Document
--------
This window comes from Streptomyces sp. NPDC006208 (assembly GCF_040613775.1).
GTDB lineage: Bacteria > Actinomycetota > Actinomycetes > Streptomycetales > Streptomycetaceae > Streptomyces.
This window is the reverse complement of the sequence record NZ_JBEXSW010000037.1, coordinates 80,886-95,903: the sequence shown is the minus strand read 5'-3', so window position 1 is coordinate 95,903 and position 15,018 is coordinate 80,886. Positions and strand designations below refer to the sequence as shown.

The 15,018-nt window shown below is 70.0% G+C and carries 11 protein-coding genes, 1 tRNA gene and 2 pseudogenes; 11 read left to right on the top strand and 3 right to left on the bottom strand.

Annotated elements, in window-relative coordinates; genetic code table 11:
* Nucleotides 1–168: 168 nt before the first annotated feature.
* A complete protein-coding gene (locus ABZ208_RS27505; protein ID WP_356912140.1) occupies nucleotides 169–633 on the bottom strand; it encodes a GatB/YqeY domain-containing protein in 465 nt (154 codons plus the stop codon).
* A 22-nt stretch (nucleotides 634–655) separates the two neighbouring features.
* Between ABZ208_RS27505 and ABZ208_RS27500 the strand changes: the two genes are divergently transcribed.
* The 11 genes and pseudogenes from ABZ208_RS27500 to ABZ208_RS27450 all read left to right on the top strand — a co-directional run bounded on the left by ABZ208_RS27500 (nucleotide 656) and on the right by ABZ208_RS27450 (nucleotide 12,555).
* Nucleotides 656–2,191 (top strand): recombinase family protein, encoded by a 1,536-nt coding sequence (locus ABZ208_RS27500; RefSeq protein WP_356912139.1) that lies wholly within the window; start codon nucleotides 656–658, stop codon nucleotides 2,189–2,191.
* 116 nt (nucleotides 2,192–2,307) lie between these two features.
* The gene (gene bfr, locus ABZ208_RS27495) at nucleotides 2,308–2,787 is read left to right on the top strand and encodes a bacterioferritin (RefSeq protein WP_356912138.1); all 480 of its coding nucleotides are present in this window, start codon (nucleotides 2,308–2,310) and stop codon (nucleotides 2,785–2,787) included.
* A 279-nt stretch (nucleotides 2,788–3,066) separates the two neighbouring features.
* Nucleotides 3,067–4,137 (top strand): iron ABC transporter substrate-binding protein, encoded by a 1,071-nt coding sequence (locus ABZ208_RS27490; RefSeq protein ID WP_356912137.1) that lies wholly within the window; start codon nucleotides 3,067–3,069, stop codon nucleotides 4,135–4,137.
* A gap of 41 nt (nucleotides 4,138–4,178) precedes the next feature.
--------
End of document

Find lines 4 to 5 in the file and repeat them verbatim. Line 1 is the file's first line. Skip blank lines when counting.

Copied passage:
The 15,018-nt window shown below is 70.0% G+C and carries 11 protein-coding genes, 1 tRNA gene and 2 pseudogenes; 11 read left to right on the top strand and 3 right to left on the bottom strand.

Annotated elements, in window-relative coordinates; genetic code table 11: